Programs under the “maintaining funding” category were one-time funded by the Legislature in the previous budget session but are not directly related to actual cut proposals.
“So again, the vast majority of the $121 million is just to correct or fix one-time funding issues,” Johansson said. “They’re not for new services or for new programs — it’s really to keep the budget flat.”
A majority of these one-time funded programs include mental health services, substance abuse programs and home-based services for Wyoming’s older residents. Most of these services are provided through Medicaid, receiving a match in federal funds.
The remaining $7.4 million was for additional requests, the fourth and smallest category, which included some internal department funding, such as tuition reimbursement for health care workers.
Furthermore, the department anticipates reversions of $20-30 million by the end of this fiscal year, which Johansson said could be put toward funding of some of these programs. The reversion is a “best guess” by the department, with about seven months left in this biennium.
Taking care of an aging population
Tuition reimbursement was a line item under the department’s “additional request” category. The state is seeing a “historical” vacancy rate in certified nursing assistants (CNAs) and registered nurses (RNs), Johansson said.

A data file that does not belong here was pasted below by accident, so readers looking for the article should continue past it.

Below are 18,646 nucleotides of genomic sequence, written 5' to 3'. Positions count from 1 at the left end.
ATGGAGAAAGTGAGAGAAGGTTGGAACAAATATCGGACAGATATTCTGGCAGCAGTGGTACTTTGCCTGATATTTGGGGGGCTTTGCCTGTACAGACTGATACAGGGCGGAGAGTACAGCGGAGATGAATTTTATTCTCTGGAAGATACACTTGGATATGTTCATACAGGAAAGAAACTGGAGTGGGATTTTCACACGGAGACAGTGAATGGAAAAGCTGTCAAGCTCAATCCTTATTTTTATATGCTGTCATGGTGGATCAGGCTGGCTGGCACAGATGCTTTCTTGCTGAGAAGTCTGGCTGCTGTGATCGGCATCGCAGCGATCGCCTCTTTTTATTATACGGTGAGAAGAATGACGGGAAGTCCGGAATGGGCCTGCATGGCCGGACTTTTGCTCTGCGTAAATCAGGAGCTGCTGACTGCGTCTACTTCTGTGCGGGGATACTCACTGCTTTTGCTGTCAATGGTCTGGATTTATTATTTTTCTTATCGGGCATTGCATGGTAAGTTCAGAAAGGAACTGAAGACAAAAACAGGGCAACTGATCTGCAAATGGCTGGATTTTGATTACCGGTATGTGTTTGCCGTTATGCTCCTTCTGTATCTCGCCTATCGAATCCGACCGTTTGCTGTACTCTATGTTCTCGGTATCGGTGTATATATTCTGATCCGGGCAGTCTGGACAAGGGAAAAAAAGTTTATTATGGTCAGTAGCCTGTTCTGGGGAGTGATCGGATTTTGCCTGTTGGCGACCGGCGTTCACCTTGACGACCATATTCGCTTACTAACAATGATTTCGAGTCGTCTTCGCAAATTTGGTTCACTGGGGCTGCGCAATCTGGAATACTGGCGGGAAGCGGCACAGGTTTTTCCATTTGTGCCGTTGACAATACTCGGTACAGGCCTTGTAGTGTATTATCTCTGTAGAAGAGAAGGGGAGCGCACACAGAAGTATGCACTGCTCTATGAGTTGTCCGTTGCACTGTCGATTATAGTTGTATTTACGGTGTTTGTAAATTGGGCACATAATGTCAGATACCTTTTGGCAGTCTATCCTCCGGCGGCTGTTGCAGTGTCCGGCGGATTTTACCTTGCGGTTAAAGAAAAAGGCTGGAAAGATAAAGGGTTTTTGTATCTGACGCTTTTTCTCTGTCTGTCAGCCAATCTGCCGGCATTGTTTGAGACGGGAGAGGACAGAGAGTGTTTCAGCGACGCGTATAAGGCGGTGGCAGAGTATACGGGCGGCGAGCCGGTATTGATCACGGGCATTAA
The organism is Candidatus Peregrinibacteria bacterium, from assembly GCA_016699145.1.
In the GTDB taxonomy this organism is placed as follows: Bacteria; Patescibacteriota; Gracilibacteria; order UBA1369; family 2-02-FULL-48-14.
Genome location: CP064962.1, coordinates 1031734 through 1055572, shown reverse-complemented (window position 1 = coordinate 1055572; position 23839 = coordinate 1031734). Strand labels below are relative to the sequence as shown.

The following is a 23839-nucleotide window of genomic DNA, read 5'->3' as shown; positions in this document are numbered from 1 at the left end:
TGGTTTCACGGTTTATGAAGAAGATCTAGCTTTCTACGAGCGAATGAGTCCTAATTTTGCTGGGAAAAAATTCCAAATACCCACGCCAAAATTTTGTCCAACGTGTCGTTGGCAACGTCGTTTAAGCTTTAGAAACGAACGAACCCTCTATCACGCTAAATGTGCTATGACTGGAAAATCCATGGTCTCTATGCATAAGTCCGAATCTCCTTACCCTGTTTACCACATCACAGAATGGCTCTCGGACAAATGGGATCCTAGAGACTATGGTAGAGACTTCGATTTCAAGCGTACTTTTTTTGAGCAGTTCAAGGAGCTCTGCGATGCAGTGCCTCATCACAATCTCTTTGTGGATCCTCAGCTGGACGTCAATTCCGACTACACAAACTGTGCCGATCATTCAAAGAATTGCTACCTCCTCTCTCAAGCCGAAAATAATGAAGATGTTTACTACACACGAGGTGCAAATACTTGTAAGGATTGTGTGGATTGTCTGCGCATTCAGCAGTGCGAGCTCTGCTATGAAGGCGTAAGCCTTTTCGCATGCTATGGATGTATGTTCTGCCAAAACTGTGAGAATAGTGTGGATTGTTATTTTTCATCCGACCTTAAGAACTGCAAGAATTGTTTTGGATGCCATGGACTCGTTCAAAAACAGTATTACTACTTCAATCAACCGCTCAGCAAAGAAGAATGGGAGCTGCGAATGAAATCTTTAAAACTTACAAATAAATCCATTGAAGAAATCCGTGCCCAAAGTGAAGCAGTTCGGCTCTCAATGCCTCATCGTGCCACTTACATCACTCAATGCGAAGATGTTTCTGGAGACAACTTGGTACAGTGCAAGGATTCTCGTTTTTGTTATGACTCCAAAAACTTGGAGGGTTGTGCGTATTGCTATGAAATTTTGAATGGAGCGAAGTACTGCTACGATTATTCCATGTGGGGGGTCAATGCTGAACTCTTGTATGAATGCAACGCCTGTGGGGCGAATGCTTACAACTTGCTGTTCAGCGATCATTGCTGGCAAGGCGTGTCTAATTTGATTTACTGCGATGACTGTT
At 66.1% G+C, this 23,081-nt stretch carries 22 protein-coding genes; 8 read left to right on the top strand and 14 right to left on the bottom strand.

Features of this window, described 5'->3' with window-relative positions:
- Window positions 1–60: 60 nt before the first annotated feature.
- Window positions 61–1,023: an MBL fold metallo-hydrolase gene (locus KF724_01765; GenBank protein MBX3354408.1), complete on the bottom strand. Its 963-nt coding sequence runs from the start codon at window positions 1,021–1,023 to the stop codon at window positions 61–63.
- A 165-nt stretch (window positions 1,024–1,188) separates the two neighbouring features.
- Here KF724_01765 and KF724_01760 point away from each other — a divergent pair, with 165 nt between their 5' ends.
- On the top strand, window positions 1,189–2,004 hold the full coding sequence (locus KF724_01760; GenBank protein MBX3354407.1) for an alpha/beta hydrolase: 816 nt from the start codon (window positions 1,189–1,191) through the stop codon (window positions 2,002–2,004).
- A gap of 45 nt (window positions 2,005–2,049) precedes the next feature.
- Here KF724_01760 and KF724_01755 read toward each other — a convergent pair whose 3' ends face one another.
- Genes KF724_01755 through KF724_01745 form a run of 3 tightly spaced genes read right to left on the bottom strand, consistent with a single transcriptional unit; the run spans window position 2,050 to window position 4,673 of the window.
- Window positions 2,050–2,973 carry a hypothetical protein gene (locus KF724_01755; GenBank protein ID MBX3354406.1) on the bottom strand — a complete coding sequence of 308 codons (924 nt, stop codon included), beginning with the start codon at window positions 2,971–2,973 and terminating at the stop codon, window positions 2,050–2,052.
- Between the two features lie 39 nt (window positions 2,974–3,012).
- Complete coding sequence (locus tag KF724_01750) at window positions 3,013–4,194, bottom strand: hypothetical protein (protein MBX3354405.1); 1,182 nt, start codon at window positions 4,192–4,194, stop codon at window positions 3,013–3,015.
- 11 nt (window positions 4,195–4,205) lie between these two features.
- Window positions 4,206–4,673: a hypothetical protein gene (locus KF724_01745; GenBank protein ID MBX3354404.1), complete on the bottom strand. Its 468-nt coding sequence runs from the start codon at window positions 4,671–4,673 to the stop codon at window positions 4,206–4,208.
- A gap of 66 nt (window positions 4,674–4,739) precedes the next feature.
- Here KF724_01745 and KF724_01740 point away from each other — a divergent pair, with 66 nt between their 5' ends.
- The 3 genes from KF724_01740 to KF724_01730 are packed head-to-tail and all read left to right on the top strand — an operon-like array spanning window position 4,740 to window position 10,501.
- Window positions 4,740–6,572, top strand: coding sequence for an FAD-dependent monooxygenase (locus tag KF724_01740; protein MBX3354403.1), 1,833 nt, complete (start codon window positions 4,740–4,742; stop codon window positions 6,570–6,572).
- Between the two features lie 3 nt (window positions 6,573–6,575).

One of the most effective tools in attracting and retaining nurses is allowing CNAs to attend college while working at a hospital. Johansson said CNAs are hired as full-time employees, scheduled 40 hours a week. The CNAs would work 20 hours at a health care facility and dedicate the other 20 hours to taking class.
After the CNAs obtain their nursing degree, they are then contracted for three to five years with the Department of Health.
“That balance of time that we essentially gave them will have to be repaid back,” Johansson said.
Wyoming is quickly becoming one of the states in the country with the oldest population. Services such as long-term care facilities are in high need of CNAs and RNs to support seniors who depend on them.
One-time funded services included in the department’s request include Wyoming Home Services, Medicaid home-based services and Medicaid nursing homes.
Costs of Medicare are anticipated to increase due to Wyoming’s aging population, Johansson said, tied in with rising costs of medical inflation. As people get older and qualify for long-term care services, dual enrollment for both Medicare and Medicaid have increased.
“Those causes of an aging population and increasing federal policy, as it relates to premiums cost sharing, results in these increasing costs,” Johansson said.